For babies and kids healthy Hemoglobin (HGB) level is 12 to 16 unit. In one-year-old babies, milk alone (Whether mother’s milk or cow milk) is not sufficient to maintain this level and if you will not start giving your babies other foods besides milk, your baby can develop deficiency of Iron and other nutrient. This deficiency can cause several problems like- improper growth of child, irritation , lack of attention and tiredness etc.

When it comes to how much iron children need, it is different at every age.

  • When an infant is breastfeeding, he or she will get their iron from their mom. When they are around 4 to 6 months old they should begin consuming iron fortified cereal. If the infant is not being breastfed they should be on a formula that is iron fortified.
  • From 7 to 12 months of age, infants need 11 milligrams each day of iron.
  • Children up to 4 years of age need 7 milligrams of iron every day and kids from 4 to 8 years of age need 10 milligrams. When kids get closer to the teen years, from 9 to 13, they need around 8 milligrams every day.
  • Boys older than 13 will need to have about 11 milligrams of iron every day and girls will need 15 because of their menstrual cycle.
  • If your young teen is involved in intense sports or exercise on a regular basis, they may need more iron.

 

For non vegetarian families, meat and chicken are good source of Iron that can be absorbed easily by our body. If HGB is too low (6-7 Unit) Iron supplement with the recommendation of Doctor to be given to child.

Start giving balanced diet to your babies as old as one year to avoid any type of deficiency. Instead of giving more milk try to give your baby fruits, vegetables, meat, pulses, nuts etc. 700 ml milk is adequate for babies eating other food too.

Your child may become anemic if his or her body:

  1. Does not produce enough red blood cells. This can happen if she does not have enough iron or other nutrients in her diet (e.g. iron-deficiency anemia).

2. Destroys too many red blood cells. This type of anaemia usually happens when a child has an underlying illness or has inherited a red blood cell disorder (e.g. sickle-cell anemia).

3. Loses red blood cells through bleeding. This can either be obvious blood loss, such as heavy menstrual bleeding, or long-term low-grade blood loss, perhaps in the stool.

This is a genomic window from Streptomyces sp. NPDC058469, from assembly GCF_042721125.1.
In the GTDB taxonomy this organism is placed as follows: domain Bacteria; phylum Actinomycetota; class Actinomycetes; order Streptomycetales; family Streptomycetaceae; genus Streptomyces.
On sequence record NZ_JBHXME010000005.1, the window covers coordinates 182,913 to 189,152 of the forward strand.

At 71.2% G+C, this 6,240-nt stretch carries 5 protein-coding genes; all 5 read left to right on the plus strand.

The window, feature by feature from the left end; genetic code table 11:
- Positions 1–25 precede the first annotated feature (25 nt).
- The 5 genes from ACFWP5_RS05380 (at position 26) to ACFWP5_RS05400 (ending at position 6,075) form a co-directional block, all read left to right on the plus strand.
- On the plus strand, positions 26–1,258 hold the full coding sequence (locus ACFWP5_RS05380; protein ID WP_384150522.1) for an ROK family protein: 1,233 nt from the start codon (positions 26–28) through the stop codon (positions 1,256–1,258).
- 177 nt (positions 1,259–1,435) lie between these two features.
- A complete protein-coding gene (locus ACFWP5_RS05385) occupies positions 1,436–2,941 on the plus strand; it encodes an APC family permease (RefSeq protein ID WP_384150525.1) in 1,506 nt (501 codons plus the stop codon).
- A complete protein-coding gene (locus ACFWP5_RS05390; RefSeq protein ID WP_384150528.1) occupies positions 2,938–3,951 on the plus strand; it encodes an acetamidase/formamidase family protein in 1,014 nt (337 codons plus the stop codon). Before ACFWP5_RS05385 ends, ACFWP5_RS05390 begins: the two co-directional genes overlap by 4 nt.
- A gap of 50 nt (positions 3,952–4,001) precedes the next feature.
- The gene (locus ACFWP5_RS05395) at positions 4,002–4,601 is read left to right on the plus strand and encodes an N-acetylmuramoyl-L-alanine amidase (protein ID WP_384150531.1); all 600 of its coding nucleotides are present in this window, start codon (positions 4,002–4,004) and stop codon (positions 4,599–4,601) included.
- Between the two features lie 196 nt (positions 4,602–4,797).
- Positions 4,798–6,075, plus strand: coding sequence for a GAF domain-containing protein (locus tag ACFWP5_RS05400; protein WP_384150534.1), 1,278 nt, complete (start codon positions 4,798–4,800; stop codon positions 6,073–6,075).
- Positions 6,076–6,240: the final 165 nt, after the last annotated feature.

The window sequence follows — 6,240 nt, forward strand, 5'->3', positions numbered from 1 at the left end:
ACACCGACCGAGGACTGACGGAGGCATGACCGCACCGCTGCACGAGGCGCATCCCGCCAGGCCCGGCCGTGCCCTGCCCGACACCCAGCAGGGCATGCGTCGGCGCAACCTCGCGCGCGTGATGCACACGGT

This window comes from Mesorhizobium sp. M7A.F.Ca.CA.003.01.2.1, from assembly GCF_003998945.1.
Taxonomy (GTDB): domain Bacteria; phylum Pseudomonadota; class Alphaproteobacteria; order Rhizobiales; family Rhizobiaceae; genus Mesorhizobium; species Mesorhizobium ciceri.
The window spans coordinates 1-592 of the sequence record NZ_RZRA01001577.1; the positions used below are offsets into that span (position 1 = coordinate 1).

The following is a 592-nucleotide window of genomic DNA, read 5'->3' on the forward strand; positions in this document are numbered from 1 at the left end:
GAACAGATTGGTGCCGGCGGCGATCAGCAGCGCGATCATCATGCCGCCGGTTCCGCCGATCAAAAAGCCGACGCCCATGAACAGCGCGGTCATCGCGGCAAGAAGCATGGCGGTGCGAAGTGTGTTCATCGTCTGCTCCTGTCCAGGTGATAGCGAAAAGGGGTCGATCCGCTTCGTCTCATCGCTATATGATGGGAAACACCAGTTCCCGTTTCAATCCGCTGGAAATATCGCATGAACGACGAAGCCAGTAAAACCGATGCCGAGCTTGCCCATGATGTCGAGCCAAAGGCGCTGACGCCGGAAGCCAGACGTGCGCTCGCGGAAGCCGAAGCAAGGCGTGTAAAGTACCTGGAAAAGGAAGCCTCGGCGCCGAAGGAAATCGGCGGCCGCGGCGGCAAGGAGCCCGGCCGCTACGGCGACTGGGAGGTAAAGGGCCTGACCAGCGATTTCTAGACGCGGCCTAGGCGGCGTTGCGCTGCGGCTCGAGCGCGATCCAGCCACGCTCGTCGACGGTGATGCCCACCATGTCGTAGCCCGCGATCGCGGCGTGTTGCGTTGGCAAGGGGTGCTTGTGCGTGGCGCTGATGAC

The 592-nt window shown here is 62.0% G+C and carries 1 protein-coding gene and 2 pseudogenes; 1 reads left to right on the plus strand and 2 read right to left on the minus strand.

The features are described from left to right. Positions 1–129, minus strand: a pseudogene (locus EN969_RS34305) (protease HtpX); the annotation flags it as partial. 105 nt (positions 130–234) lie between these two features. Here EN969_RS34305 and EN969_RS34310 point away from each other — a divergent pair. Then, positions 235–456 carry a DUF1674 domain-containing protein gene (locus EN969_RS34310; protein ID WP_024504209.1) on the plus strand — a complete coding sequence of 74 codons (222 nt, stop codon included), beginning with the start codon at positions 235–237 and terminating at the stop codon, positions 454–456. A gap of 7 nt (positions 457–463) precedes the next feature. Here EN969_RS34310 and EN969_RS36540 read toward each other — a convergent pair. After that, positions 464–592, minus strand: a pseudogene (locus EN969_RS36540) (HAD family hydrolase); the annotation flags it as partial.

What are the common signs and symptoms of anemia?

Pale, gray, or “ashy” skin (also, the lining of the eyelids and the nail beds may look less pink than normal)

Irritability

Mild weakness

Tiring easily

Children experiencing red blood cell destruction may become jaundiced (yellowing of the skin or eyes)

Children with severe anemia may have additional signs and symptoms:

Shortness of breath

Rapid heart rate

Swollen hands and feet

Children with anemia caused by very low levels of iron in their blood may also eat strange things such as ice, dirt, clay, and cornstarch. This behavior is called “pica” (pronounced pie-kuh). It is not harmful unless your child eats something toxic, such as lead paint chips. Usually the pica stops after the anemia is treated and as the child grows older.

If your child shows any of these signs or symptoms, please see your pediatrician. Even a low-level of anemia can affect your child’s energy, focus, and ability to learn. Chronic iron deficiency anemia can result in long-term, permanent impairment of development. In most cases, a simple blood count can diagnose anemia.

One more important information about Iron deficiency is that don’t give more calcium as it blocks iron absorption in our body. Give citrus fruits like Oranges which helps in increasing iron absorption by our body.

So please don’t live in fool’s paradise thinking milk alone is sufficient for growing babies! No, it’s not! Develop their habit to eat with you, even if you have to force them initially.

Disclaimer:  The above article is only for information to help parents understand importance of iron in food of babies. Only Doctors are qualified to diagnose and treat. I am not a Doctor. Information I collected based on my personal experience and various medical websites for spreading awareness.

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